Lisa LaPaso

Lisa’s Landscape and Design

”Saving the Planet One Yard at a Time”

Do Your Plants Have Anger Issues?

If you’ve followed my blog, you’ll have noticed two huge themes, I don’t like big fat lawns and I don’t like stabby stuff. I am a bit of an anomaly in that I love to garden, but the garden doesn’t always love me. I have horrible seasonal allergies, I am sun and heat sensitive and I’ve learned a mad respect for the plant world and its ability to remind us who’s really in charge. There are some great clues when plants don’t really want you to mess with them and here are a few to help you out.

Does your tree look like the hulk in tiny pants? It’s because they don’t want those pants on. Trees hate your tree rings, and they don’t appreciate your sense of style. I like to remind people that covering a trees bark in a foot or more of soil is a lot like covering your feet in wet soil for months (and years) then see how you hold up. The tree bark rots away in the tomb of fill dirt which promotes pest issues. Eventually, if the tree is lucky enough to continue to defy nature, it will break through the barrier looking for some freedom. Much like the hulk. If you must have a structured hardscape around your trees, make it huge around and only one stone high. Never cover the base of the tree above the root collar.


Some plants are dangerous when ingested. The plant below, Datura Moonflower is also called jimsonweed, and it gets a bad wrap because people used it for a hallucinogenic and some I guess liked it, and some I guess, died. Now I don’t know about you, but if I knew that 2 seeds is a good buzz and 3 seeds is death, it’s not for doing. So if you decide to eat something, know what it is and check your sources.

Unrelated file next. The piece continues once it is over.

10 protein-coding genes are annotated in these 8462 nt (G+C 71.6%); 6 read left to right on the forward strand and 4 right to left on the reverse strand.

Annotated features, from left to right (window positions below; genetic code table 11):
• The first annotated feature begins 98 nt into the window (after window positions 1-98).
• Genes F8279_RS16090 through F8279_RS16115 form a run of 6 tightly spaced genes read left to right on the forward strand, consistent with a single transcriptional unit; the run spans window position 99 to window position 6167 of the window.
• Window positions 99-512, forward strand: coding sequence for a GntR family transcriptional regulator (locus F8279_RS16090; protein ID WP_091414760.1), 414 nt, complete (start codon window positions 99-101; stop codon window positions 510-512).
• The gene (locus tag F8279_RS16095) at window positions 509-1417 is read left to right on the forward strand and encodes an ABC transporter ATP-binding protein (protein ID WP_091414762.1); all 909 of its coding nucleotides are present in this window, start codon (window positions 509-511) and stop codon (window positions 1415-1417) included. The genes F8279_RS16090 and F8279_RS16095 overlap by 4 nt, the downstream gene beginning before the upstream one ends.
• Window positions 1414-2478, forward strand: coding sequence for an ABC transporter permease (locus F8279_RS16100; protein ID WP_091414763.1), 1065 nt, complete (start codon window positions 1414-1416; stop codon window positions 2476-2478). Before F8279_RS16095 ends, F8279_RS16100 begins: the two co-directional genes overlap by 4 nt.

This is a Moonflower seed pod. It speaks for itself 🙂 handle with care. So I say grow the plant and enjoy the glory of it all, then don’t eat it and wear gloves when handling the seed pods. To me, it’s worth it.


Datura, Moonflower,, seed pods. You simply let these dry and save the seeds for the following season.

This big guy below is another Austin favorite that people love to plant 3 feet from their front door, not realizing the thing is the size of a Volkswagen Bug when mature. Now, it’s right by the door and you realize in order to hack back the offending fronds you’ll have to put your hands in the shark’s mouth. This baby has multiple rows of serrated teeth that are reversed on the stem to do optimal damage when you pull away from the Sago Palm plant. Cycads are awnry in general so consider that when choosing one.


I should also mention the Sago Palm is a notorious Dog killer and they seem to find it tasty for some reason, so if you have a tenacious dog, don’t plant it. If you do plant it, make sure you have room for it out of the way from people.

Here is the “OGP” because it is truly an original gangster plant. One of the most toxic on the planet, all parts of this plant from stem to stern can kill you if ingested. Oleander used to be a go-to plant in Austin if you were looking for something fast growing. It eventually got some crazy disease and they were wiped out for the most part and perhaps rightfully so. you’ll still see them for sale, so buyer beware.


The shot below is a two-fer. Not only is this Agave just waiting to skewer a passer by, it is also a fire dragon waiting to strike. Much like its spiney margined predecessors, it too is serrated along the margin edge and each tip sports a 3 inch needle. As if this isn’t exciting enough, some people are allergic to the liquid inside but only find out when they cut into the giant whale and experience a searing pain described to me as being “set ablaze”. Leaving huge water filled blisters that can take weeks to heal.


Agave are swords dressed up as plants.

The spiney cactus to the right above, also have their own arsenal of weaponry just waiting to strike when you least expect it. If I had a nickel for every time I saw someone go aww, like it was all cute and fuzzy, then reach to touch it only to curse themselves when they realized they just injected themselves with a zillion stabby hairlike needles too small to even see in your skin.


Plants like palms, Agave and stabby guys like these need to be used judiciously in the landscape, I never recommend these plants be used where kids and pets are an issue.